His Harvard studies ended the night he read this headline: BYRD TO THE SOUTH POLE. The next morning, Vaughan, an expert dog musher (who at age 12 had lashed his Flexible Flyer to his German shepherd, Rex), knocked on Admiral Richard E. Byrd’s Beacon Hill door to offer his services, gratis. Byrd’s 1929 mission was to make the first flight over the South Pole; Vaughan’s was to train and care for the 97 dogs that supported the effort. As a gift for that pivotal role on the 14-month expedition, Byrd named a 10,302-foot Antarctic peak Mount Vaughan. Closer to home, Vaughan drove a sled in the 1932 Winter Olympics and during W.W. II led 209 rescue dogs at the Battle of the Bulge. At 68, after falling on hard times, Vaughan moved to Alaska and shoveled snow in exchange for meals. The Iditarod dogsled race saved him. Not only did he marry one of his dog handlers (Carolyn Muegge, 37 years his junior), but the competition rekindled his spirit. He took the reins 13 times, the last at age 86. None of his accomplishments, though, eclipses that of his ascent of Mount Vaughan in 1994—three days shy of his 89th birthday: “I haven’t done anything that anyone else couldn’t have done,” he says. “I just did it.”

Photographed with Spirit, a Siberian husky, in Cooper Landing, Alaska, on October 16, 2001.



Aviation’s last big “first”—circling the globe nonstop in a hot-air balloon—had spawned a mad dash among millionaires-cum-daredevils. (Virgin’s intrepid Sir Richard Branson failed four times in the late ’90s.) But it took an English balloon instructor and a Swiss physician-pilot to make it around the world in 20 days in 1999. Living aloft in a gadget-crammed capsule the size of an S.U.V., the pair had their share of moments both chilling (at minus 68 degrees) and nerve-racking (losing communications over the Pacific for two days; knocking three-foot ice off their gondola with a fire ax; enduring Piccard’s habit of playing Leonard Cohen CDs—”music to cut your throat by,” Jones asserts). Piccard comes from exploration royalty: in 1948 his grandfather Auguste invented the bathyscaphe, a self-contained submarine, which Piccard’s father, Jacques, rode to the deepest point on the planet in 1960. “It is hard to find another ‘first’ on the same level as we did,” laments Piccard. But Jones is already on the case. Next up, he is directing a hot-air voyage to the near edge of the stratosphere, the band 25 miles up that is too high even for aircraft. “Mystery mixed with freedom” is how Jones sums up ballooning’s allure. “You never know where the wind will take you.”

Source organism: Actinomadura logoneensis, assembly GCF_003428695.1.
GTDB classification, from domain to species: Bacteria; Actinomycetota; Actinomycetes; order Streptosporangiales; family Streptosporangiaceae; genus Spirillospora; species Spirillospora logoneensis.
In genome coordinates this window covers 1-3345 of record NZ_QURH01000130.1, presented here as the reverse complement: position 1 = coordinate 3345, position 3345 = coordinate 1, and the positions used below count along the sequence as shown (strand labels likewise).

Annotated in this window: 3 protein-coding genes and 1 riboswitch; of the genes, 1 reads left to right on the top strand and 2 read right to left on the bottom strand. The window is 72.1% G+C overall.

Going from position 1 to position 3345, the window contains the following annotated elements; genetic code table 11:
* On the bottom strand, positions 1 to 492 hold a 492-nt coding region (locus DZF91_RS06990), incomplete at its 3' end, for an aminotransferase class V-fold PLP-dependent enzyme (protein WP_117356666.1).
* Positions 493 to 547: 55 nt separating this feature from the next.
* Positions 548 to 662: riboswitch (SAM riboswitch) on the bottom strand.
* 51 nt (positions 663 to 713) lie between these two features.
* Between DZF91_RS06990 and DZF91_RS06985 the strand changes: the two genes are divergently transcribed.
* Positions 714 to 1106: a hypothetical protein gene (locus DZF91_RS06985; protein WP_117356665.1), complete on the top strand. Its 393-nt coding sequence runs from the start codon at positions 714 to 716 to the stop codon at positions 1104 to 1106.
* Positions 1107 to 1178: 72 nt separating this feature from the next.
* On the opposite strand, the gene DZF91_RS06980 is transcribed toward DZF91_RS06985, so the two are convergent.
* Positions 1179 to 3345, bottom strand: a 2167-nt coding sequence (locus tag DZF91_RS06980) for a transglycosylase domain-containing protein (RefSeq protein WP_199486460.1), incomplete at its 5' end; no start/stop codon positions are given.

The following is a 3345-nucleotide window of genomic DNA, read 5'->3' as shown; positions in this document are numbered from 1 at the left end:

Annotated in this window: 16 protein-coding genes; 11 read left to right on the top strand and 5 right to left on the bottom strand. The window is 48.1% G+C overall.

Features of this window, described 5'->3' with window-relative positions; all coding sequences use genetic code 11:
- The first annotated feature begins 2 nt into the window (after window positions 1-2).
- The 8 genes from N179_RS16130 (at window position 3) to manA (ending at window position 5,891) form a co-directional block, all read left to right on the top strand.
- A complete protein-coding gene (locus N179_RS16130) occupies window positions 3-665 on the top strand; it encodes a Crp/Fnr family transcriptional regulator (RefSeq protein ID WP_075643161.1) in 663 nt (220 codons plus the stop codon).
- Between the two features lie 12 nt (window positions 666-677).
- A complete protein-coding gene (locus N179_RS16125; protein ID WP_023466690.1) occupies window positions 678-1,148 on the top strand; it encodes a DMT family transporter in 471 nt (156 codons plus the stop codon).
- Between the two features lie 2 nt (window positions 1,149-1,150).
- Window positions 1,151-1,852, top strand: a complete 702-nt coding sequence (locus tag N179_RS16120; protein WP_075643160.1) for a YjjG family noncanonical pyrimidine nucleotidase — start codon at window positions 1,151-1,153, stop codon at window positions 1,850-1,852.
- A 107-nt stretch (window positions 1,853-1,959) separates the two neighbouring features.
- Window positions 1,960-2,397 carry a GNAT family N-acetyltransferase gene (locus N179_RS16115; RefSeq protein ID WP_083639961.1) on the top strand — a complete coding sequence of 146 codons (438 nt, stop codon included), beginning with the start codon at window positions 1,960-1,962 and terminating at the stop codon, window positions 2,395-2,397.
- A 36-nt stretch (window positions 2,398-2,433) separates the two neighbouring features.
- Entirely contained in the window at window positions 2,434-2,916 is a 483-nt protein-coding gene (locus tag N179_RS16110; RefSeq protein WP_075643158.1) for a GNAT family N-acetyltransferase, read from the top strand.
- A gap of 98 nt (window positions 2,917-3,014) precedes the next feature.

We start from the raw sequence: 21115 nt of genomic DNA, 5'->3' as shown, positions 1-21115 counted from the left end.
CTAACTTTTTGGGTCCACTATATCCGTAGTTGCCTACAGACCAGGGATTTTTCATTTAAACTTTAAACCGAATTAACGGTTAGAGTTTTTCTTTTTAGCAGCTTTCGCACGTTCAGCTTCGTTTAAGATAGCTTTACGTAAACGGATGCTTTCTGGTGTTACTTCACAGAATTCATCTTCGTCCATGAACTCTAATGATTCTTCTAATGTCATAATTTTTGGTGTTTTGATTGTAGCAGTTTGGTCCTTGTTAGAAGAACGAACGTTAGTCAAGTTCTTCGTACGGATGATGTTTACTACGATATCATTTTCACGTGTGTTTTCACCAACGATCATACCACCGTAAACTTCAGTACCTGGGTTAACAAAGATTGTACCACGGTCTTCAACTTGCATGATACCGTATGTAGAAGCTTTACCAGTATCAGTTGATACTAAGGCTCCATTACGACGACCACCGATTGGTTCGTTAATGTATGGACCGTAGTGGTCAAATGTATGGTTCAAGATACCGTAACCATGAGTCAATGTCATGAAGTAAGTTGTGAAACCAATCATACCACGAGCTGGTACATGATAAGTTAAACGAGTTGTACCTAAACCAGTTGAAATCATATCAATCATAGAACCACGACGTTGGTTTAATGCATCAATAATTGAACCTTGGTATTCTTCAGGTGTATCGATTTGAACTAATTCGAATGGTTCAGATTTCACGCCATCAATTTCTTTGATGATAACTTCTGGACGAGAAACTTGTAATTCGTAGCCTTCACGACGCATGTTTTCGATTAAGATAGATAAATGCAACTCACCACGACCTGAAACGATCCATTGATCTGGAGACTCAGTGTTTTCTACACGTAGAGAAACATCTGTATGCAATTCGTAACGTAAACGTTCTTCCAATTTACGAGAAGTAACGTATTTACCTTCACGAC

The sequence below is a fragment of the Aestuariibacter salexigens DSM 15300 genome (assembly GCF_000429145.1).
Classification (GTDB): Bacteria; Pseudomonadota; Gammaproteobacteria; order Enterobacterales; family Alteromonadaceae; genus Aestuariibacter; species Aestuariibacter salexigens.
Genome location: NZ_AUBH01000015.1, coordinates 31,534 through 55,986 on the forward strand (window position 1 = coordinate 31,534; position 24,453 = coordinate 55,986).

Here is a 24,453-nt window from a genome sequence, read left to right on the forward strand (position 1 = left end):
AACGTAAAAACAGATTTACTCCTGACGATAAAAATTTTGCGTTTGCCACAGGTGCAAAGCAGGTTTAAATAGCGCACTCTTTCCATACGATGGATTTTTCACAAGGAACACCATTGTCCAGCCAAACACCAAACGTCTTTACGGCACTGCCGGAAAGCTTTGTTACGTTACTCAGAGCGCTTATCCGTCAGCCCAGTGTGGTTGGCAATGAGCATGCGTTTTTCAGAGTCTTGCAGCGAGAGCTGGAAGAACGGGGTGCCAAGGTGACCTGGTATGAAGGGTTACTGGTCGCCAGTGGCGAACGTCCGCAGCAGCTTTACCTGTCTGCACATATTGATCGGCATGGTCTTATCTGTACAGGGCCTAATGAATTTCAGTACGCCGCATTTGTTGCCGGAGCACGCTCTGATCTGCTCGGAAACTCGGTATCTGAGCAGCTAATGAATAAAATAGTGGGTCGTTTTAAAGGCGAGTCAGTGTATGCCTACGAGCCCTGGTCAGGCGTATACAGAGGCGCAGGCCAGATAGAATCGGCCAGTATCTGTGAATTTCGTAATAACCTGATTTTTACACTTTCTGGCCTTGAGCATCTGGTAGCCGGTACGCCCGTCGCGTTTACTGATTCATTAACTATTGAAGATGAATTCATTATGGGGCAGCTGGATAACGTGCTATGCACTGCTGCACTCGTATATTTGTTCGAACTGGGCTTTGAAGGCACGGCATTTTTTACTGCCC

Photographed inside a hot-air balloon at Maintenon in the Forêt de Rambouillet, near Paris.



Most men would think better of wandering into a country where the head-hunting natives collect interlopers’ testicles… or braving inhumane elements to cross one of the world’s most forbidding deserts, on foot and camel. Twice. And yet Thesiger, one of the earliest explorers to trek among Africa’s Danakil (in 1934) and among the first Westerners to venture so deep into the vast wilderness between the Persian Gulf and the Red Sea known as the Empty Quarter (in the 1940s), was inextricably drawn “to remote places where cars cannot penetrate and where something of the old ways survive.” Thus he wrote in Arabian Sands, his favorite among his nine books, which Thesiger frequently rereads to fill his hours and his gaps in memory. The 1959 chronicle recounts his five years spent living with nomadic Bedouin, when contentment was found in a taste of water untainted by camel urine. Today it is Thesiger’s ticket back to a time, place, and spirit rendered extinct by what he considers the scourge of modern civilization. “The combustion engine,” he says, “is the biggest disaster of our time.”

Photographed at his home in Surrey, England, on November 20, 2001.